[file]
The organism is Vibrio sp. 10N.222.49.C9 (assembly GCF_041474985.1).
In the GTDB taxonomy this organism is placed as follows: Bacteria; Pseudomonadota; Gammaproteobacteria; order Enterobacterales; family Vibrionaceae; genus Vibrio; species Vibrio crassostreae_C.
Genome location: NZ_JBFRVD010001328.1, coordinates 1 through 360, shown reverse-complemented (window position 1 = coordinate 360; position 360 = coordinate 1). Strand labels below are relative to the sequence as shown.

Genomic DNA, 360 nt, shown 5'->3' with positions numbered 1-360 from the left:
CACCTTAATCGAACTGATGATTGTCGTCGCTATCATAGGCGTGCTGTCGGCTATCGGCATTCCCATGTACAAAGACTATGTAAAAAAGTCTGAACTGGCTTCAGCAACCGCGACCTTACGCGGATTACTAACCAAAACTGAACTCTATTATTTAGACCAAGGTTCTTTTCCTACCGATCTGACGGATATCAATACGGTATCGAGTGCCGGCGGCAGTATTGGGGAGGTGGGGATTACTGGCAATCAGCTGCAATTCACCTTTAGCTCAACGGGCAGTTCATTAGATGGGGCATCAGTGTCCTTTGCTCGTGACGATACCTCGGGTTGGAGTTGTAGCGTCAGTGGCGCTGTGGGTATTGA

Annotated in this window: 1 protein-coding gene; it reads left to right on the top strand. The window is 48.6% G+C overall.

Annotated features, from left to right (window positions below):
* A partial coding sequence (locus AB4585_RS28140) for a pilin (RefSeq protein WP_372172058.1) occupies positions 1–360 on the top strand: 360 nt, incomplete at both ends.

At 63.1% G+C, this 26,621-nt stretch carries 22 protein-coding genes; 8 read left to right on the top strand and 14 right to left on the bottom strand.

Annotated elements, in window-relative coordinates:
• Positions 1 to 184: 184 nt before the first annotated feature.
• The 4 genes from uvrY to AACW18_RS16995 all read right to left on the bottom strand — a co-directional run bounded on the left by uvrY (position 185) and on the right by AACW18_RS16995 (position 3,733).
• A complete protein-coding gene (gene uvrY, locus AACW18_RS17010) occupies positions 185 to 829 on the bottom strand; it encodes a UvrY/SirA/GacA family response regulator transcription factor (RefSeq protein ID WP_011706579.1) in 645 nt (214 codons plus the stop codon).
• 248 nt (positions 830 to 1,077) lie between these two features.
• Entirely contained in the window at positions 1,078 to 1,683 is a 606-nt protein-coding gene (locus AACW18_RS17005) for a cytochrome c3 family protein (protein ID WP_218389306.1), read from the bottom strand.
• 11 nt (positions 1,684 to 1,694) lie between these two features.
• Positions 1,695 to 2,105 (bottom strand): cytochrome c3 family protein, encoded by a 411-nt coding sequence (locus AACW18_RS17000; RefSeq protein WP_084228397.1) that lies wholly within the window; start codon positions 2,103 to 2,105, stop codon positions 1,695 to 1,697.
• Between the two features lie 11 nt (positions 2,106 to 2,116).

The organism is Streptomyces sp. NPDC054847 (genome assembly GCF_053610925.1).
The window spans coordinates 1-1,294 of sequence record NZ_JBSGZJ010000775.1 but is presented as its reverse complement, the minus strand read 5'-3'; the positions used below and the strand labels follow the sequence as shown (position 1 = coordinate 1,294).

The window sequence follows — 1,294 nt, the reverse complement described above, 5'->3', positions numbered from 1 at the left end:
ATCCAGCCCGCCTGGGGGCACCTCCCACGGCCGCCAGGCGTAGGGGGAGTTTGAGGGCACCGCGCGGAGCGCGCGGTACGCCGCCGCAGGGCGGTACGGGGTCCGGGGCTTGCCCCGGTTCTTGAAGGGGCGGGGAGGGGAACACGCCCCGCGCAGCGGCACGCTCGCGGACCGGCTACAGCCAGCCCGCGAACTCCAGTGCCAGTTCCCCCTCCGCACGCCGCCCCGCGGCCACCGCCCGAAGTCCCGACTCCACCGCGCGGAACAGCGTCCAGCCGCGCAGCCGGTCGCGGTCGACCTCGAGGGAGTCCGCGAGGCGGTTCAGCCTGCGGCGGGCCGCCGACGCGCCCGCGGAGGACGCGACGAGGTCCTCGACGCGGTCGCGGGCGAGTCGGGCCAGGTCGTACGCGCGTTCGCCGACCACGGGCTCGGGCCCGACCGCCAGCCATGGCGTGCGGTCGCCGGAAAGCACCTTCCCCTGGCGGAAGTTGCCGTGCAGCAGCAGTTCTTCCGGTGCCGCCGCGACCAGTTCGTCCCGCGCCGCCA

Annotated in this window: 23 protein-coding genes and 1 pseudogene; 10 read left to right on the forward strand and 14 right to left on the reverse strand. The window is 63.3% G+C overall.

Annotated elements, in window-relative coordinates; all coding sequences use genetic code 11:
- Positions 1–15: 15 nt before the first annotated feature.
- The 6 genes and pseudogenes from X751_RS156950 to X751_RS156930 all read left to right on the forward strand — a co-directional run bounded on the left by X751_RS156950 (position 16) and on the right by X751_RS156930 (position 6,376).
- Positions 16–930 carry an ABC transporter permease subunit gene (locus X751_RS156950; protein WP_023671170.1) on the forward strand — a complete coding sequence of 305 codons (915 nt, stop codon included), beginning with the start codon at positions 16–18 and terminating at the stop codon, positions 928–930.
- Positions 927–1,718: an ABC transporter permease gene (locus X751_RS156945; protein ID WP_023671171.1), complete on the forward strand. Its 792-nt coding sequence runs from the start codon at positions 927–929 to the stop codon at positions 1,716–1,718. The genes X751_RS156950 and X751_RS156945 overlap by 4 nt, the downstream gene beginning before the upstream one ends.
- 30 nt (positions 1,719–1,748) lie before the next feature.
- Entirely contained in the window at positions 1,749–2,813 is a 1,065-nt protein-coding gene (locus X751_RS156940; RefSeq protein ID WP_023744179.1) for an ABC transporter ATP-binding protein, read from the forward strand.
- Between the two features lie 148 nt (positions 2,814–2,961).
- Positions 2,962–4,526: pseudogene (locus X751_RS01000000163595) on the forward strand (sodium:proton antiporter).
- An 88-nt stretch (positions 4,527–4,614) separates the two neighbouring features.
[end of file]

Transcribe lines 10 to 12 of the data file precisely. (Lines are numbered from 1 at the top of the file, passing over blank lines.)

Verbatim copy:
Annotated elements, in window-relative coordinates:
• Positions 1 to 184: 184 nt before the first annotated feature.
• The 4 genes from uvrY to AACW18_RS16995 all read right to left on the bottom strand — a co-directional run bounded on the left by uvrY (position 185) and on the right by AACW18_RS16995 (position 3,733).